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Briefs: Hick stays on message

Gov. John Hickenlooper is known for his nuanced position on school funding. In public comments he regularly sounds a sympathetic note about the budget cuts school districts have taken in recent years, but he’s never endorsed tax increases to help fund education, and he’s criticized a judge’s ruling against the state in the Lobato school funding lawsuit.

On Wednesday Hickenlooper appeared at the annual luncheon of Great Education Colorado, the advocacy group most identified with support for increased school funding.

Despite the audience, the governor stayed on message. “I don’t think there’s a school in the state that hasn’t had to ratchet down and find every efficiency,” Hickenlooper said. While he noted that the state kept per-pupil school funding stable this year and that the economy is growing slowly, he said, “Let’s not be unrealistic” about expectations for future funding.

“I know you guys are the most passionate” about this issue, Hickenlooper said. “Use that as wisely and efficiently as possible.”

Hickenlooper gave only brief remarks at the annual fund-raising event, which honored State Board of Education member Elaine Gantz Berman for her service to education.

After Hickenlooper left the ballroom at the Denver Athletic Club, other speakers promoted Great Education’s “Year of the Student” campaign, which is intended to put pressure on the legislature to consider school funding reform in 2013. In a video promoting that campaign, Berman stressed the importance of “tying resources to good reforms.” (Watch the video.)

→ The Colorado Education Association, the state’s largest teachers’ union, Wednesday formally came out against Amendment 64, which would legalize marijuana use in Colorado.

“We remain incredibly concerned about the impact of having additional access to marijuana would have on our students and our schools,” said CEA President Kerrie Dallman. “I could see over the course of a semester or a year [these students’] motivation decrease dramatically, and I could begin to see the real effects of depression begin to set in, and that had real and lasting impacts on their success in school.”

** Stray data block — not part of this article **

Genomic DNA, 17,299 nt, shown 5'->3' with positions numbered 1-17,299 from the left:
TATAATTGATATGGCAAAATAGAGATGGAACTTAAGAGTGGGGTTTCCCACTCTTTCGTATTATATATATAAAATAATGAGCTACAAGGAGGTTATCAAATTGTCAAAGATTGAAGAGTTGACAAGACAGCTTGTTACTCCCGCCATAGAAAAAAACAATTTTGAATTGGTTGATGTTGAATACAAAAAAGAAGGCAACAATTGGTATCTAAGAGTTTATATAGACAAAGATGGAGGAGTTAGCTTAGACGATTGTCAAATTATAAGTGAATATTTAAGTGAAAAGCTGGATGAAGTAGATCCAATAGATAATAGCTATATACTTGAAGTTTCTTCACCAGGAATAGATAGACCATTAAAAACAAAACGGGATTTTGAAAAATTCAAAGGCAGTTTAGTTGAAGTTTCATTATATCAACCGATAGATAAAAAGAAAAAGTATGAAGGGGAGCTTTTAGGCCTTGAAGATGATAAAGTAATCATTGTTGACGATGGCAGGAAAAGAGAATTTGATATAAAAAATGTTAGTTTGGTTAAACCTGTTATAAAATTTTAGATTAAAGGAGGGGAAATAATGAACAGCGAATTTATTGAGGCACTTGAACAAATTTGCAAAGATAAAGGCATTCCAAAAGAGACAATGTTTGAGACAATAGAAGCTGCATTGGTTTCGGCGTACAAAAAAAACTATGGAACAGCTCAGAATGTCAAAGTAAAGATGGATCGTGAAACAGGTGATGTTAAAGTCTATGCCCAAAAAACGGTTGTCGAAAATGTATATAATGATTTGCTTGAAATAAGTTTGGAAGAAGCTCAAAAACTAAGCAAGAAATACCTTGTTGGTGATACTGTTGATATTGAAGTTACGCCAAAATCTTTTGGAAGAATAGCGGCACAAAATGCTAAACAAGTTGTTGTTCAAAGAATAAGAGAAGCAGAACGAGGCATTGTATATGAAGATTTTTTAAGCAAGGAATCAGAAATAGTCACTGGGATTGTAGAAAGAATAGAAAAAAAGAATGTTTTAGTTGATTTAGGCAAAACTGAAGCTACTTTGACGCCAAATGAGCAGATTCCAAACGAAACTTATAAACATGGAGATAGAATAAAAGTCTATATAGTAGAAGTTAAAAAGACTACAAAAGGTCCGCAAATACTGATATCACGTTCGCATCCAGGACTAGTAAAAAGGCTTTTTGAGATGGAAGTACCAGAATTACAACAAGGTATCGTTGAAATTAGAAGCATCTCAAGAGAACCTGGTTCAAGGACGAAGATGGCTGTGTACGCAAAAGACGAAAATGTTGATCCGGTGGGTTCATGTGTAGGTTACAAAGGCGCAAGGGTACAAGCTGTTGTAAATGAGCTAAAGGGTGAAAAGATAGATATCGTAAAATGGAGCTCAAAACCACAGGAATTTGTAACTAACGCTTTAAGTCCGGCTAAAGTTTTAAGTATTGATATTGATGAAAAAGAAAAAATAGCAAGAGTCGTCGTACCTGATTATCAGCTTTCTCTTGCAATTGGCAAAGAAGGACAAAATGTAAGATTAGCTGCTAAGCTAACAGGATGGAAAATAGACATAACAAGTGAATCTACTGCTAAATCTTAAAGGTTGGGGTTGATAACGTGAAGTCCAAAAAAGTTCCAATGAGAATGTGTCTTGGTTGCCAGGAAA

Gov. Hickenlooper recently announced his opposition to the amendment, which is on the Nov. 6 ballot.

Watch video of Dallman’s statement, learn more on the opponents’ website and get the pro side on the supporters’ website. Also see the series by EdNews and partners about medical marijuana and student drug use.

→ The intensity level continues to rise in key races for control of the Colorado legislature.

A conservative advocacy group, Compass Colorado, has launched a video ad against Sen. Evie Hudak, D-Westminster, who’s in a tight, high-spending race against Republican Lang Sias in District 19.

The Spot blog on denverpost.com has the details, including a link to the video. Reporter Tim Hoover also dissects the veracity of the ad’s claims.

Hudak is a high-profile figure in Colorado education, having served on the State Board of Education and because of her sponsorship of key education legislation, including the revamp of the state’s district and school accreditation system.

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